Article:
Medications to treat human immunodeficiency virus (HIV)-1 infection are highly effective at controlling HIV infection and allowing people to live long lives with HIV. However, HIV medications can also have side effects including moderate weakening of the bones, especially during the first year of treatment. Over time, this can lead to osteoporosis and an increased risk of fracture (broken bones). For these reasons, our research team is investigating whether bone-building medications might benefit people who are starting HIV treatment.

This study compares participants taking a bone-building study drug (called alendronate with vitamin D, or FosavanceĀ®) once a week for 6 months starting immediately, starting six months after entering the study, or taking no study drug. The purpose of the study is to collect information about the health effects, acceptability and feasibility of this strategy in people starting HIV treatment, and to properly design a larger study in the future. The study drug and dosage being used in this study has been licensed for medical use by Health Canada for people with osteoporosis and for those at risk of getting osteoporosis. However, the use of the medication in this study is considered investigational because it has not been approved in people starting HIV treatment. In total, 30 people from 2 hospitals in Toronto will participate in this study, with approximately 20 from St. Michael’s Hospital.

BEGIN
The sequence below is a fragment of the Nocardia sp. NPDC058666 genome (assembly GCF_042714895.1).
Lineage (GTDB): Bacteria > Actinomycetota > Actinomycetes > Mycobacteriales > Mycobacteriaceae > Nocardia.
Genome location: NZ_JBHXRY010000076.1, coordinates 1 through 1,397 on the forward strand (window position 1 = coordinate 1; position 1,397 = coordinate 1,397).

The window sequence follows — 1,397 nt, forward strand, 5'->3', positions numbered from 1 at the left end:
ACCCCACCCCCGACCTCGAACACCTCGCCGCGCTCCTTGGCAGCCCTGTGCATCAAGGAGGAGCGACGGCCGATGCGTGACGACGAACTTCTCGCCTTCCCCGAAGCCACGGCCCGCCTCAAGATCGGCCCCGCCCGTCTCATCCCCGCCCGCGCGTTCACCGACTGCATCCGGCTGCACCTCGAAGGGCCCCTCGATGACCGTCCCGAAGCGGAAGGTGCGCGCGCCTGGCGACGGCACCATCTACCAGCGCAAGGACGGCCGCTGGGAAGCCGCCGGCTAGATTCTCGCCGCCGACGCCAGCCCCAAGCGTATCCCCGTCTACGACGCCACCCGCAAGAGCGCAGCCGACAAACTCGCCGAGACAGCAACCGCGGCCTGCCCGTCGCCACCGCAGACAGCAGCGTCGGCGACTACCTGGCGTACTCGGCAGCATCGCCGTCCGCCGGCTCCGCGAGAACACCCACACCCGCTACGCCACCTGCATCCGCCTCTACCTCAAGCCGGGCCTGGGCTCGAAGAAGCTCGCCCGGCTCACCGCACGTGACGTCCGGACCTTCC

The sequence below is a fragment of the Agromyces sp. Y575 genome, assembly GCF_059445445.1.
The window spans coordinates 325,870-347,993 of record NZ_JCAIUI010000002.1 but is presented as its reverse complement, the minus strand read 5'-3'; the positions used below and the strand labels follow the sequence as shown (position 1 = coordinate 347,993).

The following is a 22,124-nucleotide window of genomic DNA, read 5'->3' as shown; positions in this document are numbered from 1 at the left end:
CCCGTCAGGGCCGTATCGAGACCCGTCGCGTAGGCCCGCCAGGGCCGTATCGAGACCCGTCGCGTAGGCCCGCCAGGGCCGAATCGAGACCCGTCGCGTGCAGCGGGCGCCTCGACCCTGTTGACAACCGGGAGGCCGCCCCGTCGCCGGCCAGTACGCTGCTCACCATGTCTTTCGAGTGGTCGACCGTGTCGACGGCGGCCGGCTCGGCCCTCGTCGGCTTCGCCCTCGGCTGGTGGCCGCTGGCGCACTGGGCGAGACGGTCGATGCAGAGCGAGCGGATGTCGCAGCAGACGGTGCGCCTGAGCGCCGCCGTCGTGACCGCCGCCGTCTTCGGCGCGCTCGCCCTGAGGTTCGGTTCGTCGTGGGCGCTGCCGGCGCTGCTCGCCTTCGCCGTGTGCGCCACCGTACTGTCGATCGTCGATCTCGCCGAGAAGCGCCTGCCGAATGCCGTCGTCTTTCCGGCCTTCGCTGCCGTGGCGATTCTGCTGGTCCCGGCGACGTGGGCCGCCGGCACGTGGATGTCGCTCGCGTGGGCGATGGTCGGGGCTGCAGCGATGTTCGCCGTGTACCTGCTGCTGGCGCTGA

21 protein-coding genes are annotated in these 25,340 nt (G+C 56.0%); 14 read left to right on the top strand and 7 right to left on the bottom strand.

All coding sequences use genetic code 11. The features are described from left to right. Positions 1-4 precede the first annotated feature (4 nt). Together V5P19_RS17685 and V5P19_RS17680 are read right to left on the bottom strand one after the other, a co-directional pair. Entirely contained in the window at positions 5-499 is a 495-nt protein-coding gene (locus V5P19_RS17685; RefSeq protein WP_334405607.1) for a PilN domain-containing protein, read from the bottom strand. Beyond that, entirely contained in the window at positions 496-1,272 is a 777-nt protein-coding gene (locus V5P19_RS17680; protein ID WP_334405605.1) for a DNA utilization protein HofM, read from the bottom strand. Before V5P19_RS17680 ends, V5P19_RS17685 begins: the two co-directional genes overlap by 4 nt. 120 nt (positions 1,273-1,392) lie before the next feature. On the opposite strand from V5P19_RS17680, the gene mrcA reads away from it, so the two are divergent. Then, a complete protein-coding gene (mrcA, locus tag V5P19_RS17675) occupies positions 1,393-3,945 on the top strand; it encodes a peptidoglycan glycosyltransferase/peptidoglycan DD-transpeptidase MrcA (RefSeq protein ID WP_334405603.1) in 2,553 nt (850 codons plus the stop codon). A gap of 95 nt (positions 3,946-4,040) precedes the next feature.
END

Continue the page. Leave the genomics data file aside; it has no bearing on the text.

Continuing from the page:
This study was made possible through a grant from the Canadian HIV Trials Network.